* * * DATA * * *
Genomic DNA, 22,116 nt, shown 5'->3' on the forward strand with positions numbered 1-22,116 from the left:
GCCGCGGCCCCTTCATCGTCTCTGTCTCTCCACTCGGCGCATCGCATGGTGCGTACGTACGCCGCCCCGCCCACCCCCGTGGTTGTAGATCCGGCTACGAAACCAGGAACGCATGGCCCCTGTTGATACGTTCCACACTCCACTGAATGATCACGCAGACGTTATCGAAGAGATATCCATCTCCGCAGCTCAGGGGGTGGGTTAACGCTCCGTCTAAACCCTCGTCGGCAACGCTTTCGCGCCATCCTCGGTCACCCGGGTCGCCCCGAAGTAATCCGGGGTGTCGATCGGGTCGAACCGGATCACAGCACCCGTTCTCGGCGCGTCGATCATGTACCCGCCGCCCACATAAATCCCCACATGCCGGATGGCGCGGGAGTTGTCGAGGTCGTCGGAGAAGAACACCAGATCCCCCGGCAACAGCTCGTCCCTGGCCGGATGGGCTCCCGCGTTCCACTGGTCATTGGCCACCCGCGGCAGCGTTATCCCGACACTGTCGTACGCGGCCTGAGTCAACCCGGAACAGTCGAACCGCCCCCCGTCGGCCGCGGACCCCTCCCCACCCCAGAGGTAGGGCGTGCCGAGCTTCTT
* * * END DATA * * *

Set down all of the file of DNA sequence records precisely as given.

Genomic DNA, 22,116 nt, shown 5'->3' on the forward strand with positions numbered 1-22,116 from the left:
GCCGCGGCCCCTTCATCGTCTCTGTCTCTCCACTCGGCGCATCGCATGGTGCGTACGTACGCCGCCCCGCCCACCCCCGTGGTTGTAGATCCGGCTACGAAACCAGGAACGCATGGCCCCTGTTGATACGTTCCACACTCCACTGAATGATCACGCAGACGTTATCGAAGAGATATCCATCTCCGCAGCTCAGGGGGTGGGTTAACGCTCCGTCTAAACCCTCGTCGGCAACGCTTTCGCGCCATCCTCGGTCACCCGGGTCGCCCCGAAGTAATCCGGGGTGTCGATCGGGTCGAACCGGATCACAGCACCCGTTCTCGGCGCGTCGATCATGTACCCGCCGCCCACATAAATCCCCACATGCCGGATGGCGCGGGAGTTGTCGAGGTCGTCGGAGAAGAACACCAGATCCCCCGGCAACAGCTCGTCCCTGGCCGGATGGGCTCCCGCGTTCCACTGGTCATTGGCCACCCGCGGCAGCGTTATCCCGACACTGTCGTACGCGGCCTGAGTCAACCCGGAACAGTCGAACCGCCCCCCGTCGGCCGCGGACCCCTCCCCACCCCAGAGGTAGGGCGTGCCGAGCTTCTT